This was a great post! Thanks! Have a great weekend!

Lori Benton said...

I enjoy Facebook. I've connected with people in ways I never expected from such a site (old friends reunited, seeing a new and fun side of people I've known in passing for years, connecting with a larger writing world). I'm on Twitter now, but don't feel the sense of community there I do with FB. In fact, I often have to remind myself to check it. For now, I'm limiting my online activities to a short list of blogs I visit regularly--this one tops the list--FB, and my own sporadically updated blog. These things tend to snowball with me. I have to put limits on them, reassess from time to time, and delete the things that distract without adding meaning to my life, or others.

Steve G said...
This comment has been removed by the author.
Steve G said...

Then there are those people who meet a person online and then marry them. Yeeeesh!!!!

Word verification - bousn: A good friend on a sailing ship, as in "bousn buddy".

The above deleted comment was me - my bad. I always copy my comment before I post it in case it gets lost. This time I pushed paste without realizing it and inserted an url for a new women's site from Christianity today I had copied and pasted to Bonnie without realizing it... I think it would have been easier to just leave it up... or maybe just delete it and not say anything. So... is this a bad use of online stuff? It certainly turned out longer than I expected and that's all I have to say about that.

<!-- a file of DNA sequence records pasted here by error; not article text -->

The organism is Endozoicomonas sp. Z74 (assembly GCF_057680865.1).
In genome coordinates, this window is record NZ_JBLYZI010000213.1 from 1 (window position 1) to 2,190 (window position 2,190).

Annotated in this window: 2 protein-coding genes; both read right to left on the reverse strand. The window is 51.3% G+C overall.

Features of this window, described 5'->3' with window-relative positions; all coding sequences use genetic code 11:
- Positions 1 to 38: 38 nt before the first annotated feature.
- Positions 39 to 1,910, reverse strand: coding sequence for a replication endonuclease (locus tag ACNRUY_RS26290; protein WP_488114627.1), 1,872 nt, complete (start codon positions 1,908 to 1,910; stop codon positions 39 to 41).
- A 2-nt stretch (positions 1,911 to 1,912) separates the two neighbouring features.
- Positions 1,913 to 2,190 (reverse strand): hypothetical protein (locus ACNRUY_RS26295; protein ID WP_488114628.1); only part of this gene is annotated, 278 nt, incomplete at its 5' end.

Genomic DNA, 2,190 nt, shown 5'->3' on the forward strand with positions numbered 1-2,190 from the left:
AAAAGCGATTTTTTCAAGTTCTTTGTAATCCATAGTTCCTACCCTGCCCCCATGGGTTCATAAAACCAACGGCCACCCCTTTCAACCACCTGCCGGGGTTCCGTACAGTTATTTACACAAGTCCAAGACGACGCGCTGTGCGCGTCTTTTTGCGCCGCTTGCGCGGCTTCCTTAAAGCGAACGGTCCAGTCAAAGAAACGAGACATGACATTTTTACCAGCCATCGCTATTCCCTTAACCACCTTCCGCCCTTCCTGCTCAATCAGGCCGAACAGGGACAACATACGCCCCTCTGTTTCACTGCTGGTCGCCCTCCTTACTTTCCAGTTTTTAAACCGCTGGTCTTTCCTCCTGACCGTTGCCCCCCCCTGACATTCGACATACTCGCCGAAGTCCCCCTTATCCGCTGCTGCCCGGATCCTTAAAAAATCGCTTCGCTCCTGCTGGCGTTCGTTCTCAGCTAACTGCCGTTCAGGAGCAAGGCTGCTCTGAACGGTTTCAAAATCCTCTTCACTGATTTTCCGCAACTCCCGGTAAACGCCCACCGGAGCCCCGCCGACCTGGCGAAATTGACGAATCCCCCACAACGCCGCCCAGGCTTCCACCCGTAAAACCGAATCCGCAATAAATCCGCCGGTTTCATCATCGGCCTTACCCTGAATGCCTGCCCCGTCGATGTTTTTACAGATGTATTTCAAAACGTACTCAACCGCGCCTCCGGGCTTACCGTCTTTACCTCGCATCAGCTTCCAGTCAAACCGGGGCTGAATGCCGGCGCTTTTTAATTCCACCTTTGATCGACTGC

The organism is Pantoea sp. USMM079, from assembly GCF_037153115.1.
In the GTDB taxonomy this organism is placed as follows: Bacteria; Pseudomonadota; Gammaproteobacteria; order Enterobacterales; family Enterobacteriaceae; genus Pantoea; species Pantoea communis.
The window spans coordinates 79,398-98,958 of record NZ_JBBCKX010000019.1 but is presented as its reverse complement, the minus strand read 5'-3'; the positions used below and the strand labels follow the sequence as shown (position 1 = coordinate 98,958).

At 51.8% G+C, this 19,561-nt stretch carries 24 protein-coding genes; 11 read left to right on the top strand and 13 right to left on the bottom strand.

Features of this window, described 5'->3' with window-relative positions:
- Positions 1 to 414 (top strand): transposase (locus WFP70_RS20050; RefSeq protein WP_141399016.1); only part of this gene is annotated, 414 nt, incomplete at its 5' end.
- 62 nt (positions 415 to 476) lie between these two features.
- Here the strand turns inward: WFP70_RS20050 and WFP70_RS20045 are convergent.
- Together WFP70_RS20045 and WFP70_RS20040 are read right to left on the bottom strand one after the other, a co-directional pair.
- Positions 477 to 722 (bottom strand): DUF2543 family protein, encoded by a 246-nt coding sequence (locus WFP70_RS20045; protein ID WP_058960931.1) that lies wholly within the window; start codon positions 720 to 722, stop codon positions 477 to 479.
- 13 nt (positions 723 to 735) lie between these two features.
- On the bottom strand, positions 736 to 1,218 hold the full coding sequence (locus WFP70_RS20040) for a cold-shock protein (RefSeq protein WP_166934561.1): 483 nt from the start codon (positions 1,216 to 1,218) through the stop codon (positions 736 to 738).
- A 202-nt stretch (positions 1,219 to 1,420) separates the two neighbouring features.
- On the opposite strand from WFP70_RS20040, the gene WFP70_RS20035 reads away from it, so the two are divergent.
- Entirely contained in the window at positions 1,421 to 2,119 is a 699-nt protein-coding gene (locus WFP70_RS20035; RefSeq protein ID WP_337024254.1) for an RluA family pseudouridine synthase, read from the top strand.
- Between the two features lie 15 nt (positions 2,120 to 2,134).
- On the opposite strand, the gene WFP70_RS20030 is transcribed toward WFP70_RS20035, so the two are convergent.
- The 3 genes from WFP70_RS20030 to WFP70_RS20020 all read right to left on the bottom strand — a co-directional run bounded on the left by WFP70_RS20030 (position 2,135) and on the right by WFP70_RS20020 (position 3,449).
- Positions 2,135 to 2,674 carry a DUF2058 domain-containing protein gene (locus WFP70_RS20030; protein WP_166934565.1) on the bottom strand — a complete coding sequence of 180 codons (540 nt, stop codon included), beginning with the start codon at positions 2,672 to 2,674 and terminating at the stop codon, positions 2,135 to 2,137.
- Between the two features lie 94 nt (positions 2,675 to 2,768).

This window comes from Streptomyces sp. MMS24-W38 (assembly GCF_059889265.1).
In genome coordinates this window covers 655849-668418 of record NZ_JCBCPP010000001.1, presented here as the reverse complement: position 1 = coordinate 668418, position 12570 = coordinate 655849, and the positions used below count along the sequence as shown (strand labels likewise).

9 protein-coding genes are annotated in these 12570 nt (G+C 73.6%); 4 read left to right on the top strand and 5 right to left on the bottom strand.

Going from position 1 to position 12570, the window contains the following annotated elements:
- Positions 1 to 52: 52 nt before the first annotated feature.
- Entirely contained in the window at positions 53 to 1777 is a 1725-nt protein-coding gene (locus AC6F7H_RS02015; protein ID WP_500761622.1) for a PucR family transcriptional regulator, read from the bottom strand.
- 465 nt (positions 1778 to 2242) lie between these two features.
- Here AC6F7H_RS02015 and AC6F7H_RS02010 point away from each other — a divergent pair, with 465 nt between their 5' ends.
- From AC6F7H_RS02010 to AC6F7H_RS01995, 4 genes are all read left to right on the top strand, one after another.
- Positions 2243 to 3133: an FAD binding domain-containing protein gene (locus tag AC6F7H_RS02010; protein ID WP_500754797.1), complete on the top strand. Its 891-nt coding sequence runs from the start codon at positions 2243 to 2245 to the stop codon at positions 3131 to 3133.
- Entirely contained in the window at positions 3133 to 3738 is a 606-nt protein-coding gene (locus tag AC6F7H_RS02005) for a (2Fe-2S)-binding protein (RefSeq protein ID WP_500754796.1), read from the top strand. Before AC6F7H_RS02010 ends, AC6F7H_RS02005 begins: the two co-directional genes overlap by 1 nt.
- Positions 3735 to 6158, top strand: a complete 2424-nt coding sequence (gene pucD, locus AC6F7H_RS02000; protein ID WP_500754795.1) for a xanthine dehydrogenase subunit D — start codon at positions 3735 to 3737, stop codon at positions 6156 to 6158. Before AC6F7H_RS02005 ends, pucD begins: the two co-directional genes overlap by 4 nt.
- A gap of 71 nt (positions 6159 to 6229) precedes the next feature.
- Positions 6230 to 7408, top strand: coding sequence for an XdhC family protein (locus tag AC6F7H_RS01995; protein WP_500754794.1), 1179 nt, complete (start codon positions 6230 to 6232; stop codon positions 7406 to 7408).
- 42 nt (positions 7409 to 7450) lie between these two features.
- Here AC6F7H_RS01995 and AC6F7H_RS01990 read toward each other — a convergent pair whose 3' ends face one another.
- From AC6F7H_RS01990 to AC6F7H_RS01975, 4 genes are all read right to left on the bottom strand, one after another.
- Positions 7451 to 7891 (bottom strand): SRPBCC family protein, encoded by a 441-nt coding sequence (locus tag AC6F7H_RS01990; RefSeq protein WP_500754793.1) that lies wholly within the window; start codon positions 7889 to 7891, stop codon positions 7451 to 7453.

Bonnie Grove said...

Annette: It's the mixing business and family/friends thing that can get us in trouble, isn't it? Thank heaven for that delete function on facebook!

Nichole: I couldn't agree more. I'm a counselor by training and I can't help noticing certain people who use Twitter as their security blanket.

Kristen: Hi yourself! I think it's harder for new writers today because of all the pressure from the industry to get out there - more established authors have proved themselves, and can pick and choose with less pressure.

Lori: So glad to hear you love this place as much as I do. I couldn't give Novel Matters up - I've come to feel at home here and I love the conversations we have. Limits are a must, I agree! Patti has decided to fast completely - I've cut down to only four things I do regularly. It often goes down when we're deep into a novel too.

Steve: People meet online and then get married?? My, my. Such goings on.

Patti Hill said...

Bonnie, I appreciate your deliberate and thoughtful approach to life. Your voice soothes me.

I may have to adapt my one-month fast to a partial fast, given I'm releasing a book on 9/1. Geesh! But I will moderate my involvement with Twitter and FB and pray, pray, pray.

word verification for "saings." How I spell sayings if I type too fast.

Janet Ursel said...

I decided years ago that friends and family would not be fodder for my online musings, except in anonymous terms. And only in ways that I would not be embarrassed to have them read. Or have their boss read. It sometimes means I don't get to trumpet their accomplishments either.

I'm about due for a reevaluation of the policy, but the underlying principle will always remain: never say anything online and expect it to stay private. Just assume your spouse/friend/child/neighbour/enemy/boss will read it.

pat jeanne said...

Thank you for this post, Bonnie. Novel Matters is one of the few places I turn to for info on the writing life. I've learned much here. Now I try to be careful with what I post and limiti my time at social networking sites like FB and ShoutLife. In the past I've wasted too much time with staying connected there. I appreciate the writing friends I've made. I feel less isolated as an aspiring fiction writer.